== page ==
Government urged to deliver long-term economic and social benefits to Australians


Australia’s political heads are being urged by a leading think tank to seize the opportunity to deliver long-term economic and social benefits as the economy recovers from the COVID-19 pandemic.

A recent report from the Committee for Economic Development of Australia (CEDA) says the government should focus on investments in social infrastructure such as child care, aged care and housing as top priorities.

CEDA’s chief executive Melinda Cilento said the pandemic has taught Australians to be bold and resilient.

“Australia remained resilient by taking bold steps on health and the economy – 2021 will be no different,” she said.

“A key message from the economic contributors to this report is that despite periodic outbreaks of the virus, confidence and economic activity has been incredibly resilient.”

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Ms Cilento said a rapid and widespread vaccine rollout will be crucial to maintaining recent momentum.

“In 2021, everything will flow from this, especially as governments wind back income support such as JobSeeker and JobKeeper that kept much of the economy afloat last year,” she said.

“The Government should not be afraid to provide continuing support to the hardest-hit industries and individuals to support jobs and incomes, ensuring that the recovery is not derailed,” she added.

Ms Cilento added she expects economic growth and jobs to dominate the policy debate this year, but added that climate change should also be front of mind given the global policy shifts driven by the new Biden administration in the US.

The report added that job inequality should also be addressed, with lower-paid roles bearing the brunt of job losses.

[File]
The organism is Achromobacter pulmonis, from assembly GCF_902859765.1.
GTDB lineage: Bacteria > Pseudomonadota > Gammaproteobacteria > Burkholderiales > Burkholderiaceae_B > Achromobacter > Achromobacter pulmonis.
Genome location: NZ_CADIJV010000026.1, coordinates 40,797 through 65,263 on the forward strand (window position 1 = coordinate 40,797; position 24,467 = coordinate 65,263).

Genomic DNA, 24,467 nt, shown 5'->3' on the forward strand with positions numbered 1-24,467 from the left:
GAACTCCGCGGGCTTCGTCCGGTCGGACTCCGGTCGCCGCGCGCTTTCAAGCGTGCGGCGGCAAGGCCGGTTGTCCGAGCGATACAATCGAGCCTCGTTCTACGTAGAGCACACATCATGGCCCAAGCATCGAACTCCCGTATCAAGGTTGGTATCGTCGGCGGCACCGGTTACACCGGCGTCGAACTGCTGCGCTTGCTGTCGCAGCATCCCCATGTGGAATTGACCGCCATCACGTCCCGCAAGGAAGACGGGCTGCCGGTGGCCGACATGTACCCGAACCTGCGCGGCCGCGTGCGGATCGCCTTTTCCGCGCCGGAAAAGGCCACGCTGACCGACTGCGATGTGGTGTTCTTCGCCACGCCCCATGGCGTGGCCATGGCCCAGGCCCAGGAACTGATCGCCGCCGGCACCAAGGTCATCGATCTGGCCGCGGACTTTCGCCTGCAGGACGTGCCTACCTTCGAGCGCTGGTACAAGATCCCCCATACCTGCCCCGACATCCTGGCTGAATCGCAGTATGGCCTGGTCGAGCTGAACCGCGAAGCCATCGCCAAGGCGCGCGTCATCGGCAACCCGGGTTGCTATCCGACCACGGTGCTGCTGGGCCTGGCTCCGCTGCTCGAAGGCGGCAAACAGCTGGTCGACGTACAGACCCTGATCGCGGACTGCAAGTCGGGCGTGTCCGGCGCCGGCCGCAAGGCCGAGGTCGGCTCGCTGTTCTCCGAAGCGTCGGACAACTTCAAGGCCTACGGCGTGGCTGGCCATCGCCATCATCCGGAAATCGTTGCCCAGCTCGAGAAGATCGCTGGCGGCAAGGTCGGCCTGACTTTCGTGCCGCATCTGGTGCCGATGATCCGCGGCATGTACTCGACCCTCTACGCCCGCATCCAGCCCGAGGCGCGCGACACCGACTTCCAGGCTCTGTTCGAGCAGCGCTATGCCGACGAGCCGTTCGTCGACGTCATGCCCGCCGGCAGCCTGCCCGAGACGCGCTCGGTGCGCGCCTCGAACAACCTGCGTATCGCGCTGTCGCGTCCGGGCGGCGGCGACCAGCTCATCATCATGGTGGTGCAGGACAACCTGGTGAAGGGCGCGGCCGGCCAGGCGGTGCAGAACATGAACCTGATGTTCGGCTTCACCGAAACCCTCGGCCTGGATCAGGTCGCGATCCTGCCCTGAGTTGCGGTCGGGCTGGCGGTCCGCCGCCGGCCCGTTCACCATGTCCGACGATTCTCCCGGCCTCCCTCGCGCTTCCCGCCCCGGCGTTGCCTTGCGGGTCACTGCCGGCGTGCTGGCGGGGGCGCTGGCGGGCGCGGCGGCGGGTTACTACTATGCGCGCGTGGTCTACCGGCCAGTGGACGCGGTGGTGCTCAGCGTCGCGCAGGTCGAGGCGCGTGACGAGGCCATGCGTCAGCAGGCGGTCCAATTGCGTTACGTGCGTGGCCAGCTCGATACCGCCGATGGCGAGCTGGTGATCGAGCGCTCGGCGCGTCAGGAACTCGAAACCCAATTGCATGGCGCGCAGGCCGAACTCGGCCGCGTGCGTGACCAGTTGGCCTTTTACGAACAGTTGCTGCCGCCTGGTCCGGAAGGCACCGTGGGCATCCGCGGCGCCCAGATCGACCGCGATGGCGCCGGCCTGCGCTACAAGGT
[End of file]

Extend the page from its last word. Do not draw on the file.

“To address inequality in Australia, a permanent increase to the rate of JobSeeker is long overdue,” Ms Cilento said.

“It will do much to support the recovery, and as Reserve Bank of Australia Governor Phillip Lowe has said, it is a fairness issue.”

Meanwhile, Treasurer Josh Frydenberg has refused to be drawn on a report that the dole will be rolled into a single payment for all unemployed Australians, junking multiple supplements and subsidies.

The $150-a-fortnight coronavirus supplement for eligible welfare recipients will end in late March, prompting fears that unemployed Australians will be forced to again live on $40 a day.

This comes as the Reserve Bank of Australia retained the official interest rate at current levels, flagging further assistance will be needed for the country’s economic recovery out of the coronavirus pandemic.

In its monthly monetary policy statement released on the first Tuesday of every month, the RBA said it would keep the cash rate at 0.1 per cent while global economic output is hindered by COVID-19.

RBA Governor Philip Lowe said a return to normal economic measures are “still some way off”, with the central bank to continue its support for the foreseeable future.

“The current monetary policy settings are continuing to help the economy by lowering financing costs for borrowers, contributing to a lower exchange rate than otherwise, supporting the supply of credit needed for the recovery and supporting household and business balance sheets,” Dr Lowe said.



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